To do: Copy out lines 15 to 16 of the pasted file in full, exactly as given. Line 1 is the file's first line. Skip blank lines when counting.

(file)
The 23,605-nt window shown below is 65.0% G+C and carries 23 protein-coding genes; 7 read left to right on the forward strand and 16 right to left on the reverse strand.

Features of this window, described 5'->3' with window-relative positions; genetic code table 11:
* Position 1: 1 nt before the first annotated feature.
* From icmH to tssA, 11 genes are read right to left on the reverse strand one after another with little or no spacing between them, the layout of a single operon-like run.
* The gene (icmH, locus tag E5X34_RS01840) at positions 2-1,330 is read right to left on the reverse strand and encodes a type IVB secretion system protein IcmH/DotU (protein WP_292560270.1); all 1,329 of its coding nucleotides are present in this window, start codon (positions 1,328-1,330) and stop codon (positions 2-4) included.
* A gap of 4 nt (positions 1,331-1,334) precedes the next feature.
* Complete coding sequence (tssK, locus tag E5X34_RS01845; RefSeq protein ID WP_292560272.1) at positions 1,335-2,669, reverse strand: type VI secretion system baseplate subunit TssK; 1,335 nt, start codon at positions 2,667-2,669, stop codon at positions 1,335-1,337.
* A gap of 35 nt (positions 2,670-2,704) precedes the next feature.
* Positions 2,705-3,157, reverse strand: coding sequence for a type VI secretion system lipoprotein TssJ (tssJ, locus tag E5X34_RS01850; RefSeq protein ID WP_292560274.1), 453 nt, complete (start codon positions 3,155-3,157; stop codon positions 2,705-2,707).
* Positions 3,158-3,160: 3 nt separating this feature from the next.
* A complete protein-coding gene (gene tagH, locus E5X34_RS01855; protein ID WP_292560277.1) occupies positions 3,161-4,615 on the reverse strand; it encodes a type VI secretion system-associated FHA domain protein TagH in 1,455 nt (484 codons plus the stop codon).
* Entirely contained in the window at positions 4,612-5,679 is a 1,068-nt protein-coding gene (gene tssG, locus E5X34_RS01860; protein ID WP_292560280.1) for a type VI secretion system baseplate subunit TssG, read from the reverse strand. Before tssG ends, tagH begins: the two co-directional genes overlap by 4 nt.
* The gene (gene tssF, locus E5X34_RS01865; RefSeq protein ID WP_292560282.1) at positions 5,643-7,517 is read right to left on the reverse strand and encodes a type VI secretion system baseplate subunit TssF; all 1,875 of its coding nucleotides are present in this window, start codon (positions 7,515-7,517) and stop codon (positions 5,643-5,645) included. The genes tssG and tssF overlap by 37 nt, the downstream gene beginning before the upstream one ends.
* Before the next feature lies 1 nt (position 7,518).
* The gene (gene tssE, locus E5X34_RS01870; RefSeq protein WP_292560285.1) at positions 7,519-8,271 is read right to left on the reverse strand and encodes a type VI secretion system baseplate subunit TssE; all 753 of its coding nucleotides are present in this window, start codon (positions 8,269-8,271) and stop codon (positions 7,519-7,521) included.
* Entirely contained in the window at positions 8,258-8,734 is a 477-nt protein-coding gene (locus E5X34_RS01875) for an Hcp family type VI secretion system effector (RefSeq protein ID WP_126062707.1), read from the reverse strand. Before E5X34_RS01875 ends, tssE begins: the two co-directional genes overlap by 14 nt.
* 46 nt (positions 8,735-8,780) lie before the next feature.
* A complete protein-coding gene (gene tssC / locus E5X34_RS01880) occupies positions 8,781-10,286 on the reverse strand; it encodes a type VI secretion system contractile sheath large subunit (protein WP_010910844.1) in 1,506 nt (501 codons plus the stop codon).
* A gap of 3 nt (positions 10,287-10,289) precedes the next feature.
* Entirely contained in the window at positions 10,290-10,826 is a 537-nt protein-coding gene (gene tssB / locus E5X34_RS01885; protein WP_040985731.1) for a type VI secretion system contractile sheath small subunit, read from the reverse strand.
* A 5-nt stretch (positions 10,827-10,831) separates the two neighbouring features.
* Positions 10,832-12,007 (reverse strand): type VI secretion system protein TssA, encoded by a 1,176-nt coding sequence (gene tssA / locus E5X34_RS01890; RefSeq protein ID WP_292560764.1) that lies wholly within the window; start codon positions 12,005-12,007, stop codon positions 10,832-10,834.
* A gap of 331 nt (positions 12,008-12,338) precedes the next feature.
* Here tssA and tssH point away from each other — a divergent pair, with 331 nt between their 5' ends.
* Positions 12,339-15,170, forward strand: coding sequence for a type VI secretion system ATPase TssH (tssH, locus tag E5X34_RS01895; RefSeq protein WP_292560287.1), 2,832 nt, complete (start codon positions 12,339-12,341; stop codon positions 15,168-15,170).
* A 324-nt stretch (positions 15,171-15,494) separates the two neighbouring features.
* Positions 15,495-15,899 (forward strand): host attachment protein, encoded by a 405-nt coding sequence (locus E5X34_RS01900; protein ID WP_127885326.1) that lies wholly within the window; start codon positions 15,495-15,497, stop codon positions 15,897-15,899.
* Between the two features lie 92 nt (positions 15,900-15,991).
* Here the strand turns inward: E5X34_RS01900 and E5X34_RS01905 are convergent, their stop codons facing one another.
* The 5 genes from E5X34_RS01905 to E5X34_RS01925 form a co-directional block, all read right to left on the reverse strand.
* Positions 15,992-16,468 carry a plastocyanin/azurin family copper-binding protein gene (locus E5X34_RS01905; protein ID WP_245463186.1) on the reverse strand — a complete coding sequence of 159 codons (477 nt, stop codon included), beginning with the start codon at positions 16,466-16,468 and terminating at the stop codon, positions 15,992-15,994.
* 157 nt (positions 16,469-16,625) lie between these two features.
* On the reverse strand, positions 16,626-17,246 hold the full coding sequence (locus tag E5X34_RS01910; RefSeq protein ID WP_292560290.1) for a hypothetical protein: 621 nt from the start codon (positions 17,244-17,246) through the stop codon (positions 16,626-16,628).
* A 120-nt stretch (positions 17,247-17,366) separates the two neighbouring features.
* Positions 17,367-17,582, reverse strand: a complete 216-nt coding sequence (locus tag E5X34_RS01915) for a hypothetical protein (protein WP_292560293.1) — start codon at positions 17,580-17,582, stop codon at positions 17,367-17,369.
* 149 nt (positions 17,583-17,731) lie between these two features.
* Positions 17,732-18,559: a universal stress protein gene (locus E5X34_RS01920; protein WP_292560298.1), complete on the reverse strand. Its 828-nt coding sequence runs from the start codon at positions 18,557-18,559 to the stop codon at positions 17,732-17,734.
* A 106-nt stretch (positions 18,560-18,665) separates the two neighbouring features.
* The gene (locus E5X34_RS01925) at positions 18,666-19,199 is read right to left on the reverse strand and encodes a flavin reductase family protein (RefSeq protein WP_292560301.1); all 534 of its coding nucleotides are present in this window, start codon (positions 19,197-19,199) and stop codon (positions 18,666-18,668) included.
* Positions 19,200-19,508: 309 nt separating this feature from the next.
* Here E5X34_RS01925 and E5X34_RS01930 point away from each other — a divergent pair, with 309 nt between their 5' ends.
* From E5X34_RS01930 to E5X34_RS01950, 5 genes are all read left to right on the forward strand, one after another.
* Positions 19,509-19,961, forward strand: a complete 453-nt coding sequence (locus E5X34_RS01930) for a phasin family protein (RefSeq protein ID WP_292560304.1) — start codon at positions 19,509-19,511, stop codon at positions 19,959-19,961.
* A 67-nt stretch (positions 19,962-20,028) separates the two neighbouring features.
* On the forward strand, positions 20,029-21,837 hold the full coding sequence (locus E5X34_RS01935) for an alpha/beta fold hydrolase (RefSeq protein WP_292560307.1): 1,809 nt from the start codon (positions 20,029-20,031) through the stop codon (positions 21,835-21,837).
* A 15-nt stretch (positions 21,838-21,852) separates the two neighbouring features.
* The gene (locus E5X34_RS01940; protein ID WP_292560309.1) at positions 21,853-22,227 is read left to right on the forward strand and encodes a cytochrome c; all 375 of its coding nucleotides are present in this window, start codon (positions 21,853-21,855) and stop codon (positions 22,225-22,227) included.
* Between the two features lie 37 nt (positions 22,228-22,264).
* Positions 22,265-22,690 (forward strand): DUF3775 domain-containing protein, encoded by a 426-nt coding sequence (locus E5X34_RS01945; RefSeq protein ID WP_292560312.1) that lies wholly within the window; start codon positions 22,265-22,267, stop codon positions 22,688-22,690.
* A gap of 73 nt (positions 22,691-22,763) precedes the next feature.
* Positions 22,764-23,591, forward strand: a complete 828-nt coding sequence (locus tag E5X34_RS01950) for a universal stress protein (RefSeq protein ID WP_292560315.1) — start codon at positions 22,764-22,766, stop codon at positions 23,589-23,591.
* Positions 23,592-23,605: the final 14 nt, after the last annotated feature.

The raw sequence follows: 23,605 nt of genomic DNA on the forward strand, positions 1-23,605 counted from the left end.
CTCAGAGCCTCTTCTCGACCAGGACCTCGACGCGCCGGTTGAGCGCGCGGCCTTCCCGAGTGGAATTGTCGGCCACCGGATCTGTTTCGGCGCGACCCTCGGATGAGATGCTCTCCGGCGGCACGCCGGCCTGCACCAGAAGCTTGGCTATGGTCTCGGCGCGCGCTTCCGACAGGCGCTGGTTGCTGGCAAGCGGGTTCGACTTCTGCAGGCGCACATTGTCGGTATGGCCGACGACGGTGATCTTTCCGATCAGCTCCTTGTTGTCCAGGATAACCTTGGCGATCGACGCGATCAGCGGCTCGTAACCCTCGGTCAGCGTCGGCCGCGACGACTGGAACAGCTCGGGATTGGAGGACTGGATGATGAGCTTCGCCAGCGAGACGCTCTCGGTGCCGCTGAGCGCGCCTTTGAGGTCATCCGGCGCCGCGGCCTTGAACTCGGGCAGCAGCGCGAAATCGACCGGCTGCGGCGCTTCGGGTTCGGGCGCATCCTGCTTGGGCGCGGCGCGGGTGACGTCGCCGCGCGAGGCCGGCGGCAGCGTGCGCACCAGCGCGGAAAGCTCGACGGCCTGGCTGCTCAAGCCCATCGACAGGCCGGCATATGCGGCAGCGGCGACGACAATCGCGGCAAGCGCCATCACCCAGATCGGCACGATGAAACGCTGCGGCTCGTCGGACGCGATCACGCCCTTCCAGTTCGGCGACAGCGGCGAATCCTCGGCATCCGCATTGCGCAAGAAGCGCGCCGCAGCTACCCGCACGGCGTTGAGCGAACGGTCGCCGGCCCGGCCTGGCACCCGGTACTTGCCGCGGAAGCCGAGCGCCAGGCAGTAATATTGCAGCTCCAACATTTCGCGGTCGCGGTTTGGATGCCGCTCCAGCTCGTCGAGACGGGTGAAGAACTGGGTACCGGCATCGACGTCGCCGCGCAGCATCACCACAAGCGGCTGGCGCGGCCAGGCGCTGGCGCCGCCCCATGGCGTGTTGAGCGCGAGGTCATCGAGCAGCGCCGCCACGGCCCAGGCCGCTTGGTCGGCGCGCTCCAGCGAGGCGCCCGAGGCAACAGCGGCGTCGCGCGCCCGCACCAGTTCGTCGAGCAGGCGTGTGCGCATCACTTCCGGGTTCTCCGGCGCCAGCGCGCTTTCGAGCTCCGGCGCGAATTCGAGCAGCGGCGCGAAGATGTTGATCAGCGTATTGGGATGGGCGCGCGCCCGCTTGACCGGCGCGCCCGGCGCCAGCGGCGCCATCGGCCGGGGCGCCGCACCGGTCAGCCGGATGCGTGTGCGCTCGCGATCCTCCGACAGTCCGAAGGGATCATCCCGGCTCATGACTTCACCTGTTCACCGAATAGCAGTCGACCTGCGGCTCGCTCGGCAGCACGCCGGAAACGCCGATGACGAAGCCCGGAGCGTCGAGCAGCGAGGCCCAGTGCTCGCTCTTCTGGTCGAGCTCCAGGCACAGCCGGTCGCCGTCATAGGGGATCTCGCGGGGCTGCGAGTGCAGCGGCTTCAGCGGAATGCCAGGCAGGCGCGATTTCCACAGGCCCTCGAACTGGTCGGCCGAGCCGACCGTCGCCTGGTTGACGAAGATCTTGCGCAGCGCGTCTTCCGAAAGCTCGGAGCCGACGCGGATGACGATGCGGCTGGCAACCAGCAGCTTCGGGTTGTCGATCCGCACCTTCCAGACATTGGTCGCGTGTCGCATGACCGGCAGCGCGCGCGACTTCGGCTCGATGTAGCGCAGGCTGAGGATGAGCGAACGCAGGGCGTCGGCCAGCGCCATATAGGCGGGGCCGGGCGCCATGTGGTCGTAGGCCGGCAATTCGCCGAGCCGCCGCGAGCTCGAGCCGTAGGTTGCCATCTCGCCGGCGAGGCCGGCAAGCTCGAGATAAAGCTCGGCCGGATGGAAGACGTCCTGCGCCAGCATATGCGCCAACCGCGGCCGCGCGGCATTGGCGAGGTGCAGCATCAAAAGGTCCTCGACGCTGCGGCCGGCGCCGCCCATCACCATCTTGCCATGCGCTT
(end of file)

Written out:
* The gene (gene tssE, locus E5X34_RS01870; RefSeq protein WP_292560285.1) at positions 7,519-8,271 is read right to left on the reverse strand and encodes a type VI secretion system baseplate subunit TssE; all 753 of its coding nucleotides are present in this window, start codon (positions 8,269-8,271) and stop codon (positions 7,519-7,521) included.
* Entirely contained in the window at positions 8,258-8,734 is a 477-nt protein-coding gene (locus E5X34_RS01875) for an Hcp family type VI secretion system effector (RefSeq protein ID WP_126062707.1), read from the reverse strand. Before E5X34_RS01875 ends, tssE begins: the two co-directional genes overlap by 14 nt.